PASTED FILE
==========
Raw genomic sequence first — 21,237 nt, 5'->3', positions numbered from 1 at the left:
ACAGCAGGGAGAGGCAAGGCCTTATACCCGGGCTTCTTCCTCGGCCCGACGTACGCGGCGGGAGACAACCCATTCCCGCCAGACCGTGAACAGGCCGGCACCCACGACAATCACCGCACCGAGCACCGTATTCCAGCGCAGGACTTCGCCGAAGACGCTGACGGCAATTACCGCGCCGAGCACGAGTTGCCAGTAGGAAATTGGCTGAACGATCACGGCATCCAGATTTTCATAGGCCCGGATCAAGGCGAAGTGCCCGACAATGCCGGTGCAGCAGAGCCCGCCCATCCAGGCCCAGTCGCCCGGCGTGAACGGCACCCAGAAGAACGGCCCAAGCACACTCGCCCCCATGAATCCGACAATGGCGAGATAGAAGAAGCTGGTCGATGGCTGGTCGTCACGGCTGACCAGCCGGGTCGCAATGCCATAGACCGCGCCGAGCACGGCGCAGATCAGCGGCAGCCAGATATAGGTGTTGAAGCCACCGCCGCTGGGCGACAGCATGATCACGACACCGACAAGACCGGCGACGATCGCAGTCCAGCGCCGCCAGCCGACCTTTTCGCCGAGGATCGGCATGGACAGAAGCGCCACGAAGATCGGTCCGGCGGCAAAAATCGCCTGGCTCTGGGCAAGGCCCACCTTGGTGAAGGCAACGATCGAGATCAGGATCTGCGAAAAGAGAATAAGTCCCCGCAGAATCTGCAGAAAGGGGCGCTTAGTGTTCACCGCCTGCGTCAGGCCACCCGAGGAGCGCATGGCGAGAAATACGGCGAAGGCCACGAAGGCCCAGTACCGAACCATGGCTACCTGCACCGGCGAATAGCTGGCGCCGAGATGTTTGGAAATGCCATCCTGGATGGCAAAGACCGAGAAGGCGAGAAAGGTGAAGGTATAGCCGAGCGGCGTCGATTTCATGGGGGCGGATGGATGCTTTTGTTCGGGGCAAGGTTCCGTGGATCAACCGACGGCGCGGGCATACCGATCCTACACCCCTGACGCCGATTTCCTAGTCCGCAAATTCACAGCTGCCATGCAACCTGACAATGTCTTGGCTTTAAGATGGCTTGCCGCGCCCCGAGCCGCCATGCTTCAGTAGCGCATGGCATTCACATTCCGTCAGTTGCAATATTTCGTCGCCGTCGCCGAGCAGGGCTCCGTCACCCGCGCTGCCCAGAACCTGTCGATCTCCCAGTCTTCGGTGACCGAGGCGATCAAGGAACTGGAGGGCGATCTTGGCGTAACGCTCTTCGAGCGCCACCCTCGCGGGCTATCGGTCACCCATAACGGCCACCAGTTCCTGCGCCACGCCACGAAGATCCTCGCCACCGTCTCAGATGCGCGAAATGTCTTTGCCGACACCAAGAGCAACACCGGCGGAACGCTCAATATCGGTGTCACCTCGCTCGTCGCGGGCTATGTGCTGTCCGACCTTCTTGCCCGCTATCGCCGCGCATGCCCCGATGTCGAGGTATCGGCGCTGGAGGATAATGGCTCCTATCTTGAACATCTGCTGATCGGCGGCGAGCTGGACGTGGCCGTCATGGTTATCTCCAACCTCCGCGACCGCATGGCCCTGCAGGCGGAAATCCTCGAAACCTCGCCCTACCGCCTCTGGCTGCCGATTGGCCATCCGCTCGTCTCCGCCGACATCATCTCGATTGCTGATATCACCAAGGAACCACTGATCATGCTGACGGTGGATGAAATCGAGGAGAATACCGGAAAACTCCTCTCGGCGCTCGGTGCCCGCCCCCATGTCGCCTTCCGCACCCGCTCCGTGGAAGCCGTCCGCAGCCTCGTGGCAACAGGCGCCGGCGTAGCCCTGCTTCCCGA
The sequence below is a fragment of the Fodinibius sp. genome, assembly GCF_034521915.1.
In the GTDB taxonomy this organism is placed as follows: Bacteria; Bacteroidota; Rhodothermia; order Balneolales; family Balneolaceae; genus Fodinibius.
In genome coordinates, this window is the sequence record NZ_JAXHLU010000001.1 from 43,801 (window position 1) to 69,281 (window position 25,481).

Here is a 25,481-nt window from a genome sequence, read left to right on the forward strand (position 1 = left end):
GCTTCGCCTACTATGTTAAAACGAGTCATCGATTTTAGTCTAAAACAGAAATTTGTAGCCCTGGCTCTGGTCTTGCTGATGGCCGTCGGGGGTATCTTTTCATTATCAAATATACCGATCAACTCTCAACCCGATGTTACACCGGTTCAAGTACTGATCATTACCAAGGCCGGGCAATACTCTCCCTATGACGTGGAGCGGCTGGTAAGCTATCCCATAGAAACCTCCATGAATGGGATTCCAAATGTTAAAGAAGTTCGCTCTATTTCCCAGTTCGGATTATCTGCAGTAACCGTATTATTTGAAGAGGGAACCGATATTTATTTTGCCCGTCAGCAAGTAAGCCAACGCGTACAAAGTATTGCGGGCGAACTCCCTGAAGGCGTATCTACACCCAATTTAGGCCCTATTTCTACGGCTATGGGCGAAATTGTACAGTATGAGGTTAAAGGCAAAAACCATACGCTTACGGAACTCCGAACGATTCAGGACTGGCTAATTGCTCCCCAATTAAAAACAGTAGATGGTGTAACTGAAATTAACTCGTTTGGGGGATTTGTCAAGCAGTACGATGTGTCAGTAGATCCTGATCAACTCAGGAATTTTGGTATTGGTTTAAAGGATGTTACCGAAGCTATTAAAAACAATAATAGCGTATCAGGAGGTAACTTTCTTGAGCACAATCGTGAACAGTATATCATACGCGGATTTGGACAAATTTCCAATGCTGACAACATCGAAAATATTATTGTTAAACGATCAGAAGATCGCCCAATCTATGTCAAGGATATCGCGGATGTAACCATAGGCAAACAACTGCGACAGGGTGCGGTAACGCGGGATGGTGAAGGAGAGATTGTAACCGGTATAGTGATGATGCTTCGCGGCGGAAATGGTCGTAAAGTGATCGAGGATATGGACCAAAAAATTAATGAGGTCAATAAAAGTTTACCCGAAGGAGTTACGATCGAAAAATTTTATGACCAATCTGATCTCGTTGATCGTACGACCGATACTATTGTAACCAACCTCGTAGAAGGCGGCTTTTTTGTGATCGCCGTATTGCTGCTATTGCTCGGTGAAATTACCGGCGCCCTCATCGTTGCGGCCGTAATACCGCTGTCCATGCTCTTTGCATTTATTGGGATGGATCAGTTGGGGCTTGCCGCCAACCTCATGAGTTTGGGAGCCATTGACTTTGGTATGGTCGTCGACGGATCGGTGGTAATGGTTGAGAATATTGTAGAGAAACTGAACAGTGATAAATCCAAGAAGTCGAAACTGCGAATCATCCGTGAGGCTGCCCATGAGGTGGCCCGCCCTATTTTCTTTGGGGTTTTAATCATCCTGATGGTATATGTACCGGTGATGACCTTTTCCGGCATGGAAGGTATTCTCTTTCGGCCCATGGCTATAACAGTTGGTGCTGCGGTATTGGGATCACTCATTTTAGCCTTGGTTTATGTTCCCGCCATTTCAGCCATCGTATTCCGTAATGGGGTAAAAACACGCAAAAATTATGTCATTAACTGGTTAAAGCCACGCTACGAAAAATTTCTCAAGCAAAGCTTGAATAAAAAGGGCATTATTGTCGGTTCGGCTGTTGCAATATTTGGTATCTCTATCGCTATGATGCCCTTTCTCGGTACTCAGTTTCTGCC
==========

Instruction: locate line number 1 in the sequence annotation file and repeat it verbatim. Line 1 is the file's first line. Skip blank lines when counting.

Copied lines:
Raw genomic sequence first — 21,237 nt, 5'->3', positions numbered from 1 at the left: